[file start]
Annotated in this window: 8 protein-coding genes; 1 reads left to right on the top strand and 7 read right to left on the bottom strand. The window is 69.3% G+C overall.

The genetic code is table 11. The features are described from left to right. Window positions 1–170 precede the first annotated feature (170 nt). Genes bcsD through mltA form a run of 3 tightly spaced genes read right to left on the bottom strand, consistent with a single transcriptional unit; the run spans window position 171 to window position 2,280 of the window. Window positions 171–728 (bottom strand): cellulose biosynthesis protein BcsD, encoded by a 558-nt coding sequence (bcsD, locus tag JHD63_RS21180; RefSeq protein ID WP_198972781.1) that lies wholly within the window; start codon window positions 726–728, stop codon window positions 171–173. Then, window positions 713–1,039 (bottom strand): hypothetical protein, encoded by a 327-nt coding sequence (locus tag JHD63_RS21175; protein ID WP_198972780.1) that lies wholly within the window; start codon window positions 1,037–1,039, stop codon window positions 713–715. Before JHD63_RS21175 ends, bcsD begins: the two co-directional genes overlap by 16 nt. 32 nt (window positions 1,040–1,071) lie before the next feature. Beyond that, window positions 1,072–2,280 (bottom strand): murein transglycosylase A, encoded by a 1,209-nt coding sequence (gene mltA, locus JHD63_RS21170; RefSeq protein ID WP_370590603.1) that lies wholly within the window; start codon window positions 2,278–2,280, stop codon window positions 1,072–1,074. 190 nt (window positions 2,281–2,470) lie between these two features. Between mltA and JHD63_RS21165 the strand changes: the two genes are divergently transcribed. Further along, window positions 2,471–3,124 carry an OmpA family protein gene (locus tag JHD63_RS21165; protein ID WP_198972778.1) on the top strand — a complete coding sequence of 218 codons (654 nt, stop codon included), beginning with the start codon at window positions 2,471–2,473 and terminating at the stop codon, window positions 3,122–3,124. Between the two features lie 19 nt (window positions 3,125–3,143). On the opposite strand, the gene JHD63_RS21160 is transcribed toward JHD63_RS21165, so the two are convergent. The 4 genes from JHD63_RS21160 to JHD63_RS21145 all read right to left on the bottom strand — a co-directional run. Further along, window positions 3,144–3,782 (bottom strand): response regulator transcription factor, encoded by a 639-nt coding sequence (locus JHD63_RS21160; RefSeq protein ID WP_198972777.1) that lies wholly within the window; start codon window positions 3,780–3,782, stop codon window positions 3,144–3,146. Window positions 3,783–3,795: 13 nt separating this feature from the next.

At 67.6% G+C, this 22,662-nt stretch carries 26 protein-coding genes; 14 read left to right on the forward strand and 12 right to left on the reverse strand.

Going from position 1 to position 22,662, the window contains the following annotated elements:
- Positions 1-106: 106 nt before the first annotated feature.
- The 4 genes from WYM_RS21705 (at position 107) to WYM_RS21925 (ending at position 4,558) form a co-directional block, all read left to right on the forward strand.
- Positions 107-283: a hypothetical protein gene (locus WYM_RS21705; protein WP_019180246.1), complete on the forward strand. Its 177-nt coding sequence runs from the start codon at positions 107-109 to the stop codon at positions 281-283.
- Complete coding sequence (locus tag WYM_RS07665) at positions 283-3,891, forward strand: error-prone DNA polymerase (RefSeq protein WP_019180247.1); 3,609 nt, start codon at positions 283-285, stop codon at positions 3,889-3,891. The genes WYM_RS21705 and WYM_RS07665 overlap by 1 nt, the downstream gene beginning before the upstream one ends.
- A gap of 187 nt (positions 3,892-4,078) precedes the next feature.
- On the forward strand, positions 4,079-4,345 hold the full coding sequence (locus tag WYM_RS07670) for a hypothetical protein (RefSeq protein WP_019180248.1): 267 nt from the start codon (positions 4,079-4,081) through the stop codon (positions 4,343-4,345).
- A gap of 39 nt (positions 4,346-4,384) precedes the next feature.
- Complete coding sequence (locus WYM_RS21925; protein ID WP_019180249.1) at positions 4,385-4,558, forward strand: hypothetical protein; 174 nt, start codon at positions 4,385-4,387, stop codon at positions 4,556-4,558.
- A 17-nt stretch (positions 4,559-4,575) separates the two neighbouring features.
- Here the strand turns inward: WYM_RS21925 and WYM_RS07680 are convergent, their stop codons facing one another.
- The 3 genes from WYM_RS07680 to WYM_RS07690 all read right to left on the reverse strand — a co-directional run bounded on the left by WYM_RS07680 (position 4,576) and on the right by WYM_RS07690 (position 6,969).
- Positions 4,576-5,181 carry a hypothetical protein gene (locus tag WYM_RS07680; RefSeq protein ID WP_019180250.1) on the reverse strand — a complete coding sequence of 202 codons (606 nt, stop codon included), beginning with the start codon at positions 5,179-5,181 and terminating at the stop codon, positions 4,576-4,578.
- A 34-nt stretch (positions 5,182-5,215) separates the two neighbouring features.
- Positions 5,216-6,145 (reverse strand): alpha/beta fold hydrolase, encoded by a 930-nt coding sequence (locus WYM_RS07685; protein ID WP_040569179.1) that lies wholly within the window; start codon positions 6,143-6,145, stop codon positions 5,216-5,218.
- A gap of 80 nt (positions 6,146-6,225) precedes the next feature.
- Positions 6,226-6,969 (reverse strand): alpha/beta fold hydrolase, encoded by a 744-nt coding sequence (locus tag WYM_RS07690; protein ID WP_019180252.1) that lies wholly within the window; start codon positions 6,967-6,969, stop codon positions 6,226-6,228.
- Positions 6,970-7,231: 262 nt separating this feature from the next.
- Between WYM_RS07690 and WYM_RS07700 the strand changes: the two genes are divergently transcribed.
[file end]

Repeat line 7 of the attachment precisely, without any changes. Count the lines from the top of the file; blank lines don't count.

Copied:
- Positions 107-283: a hypothetical protein gene (locus WYM_RS21705; protein WP_019180246.1), complete on the forward strand. Its 177-nt coding sequence runs from the start codon at positions 107-109 to the stop codon at positions 281-283.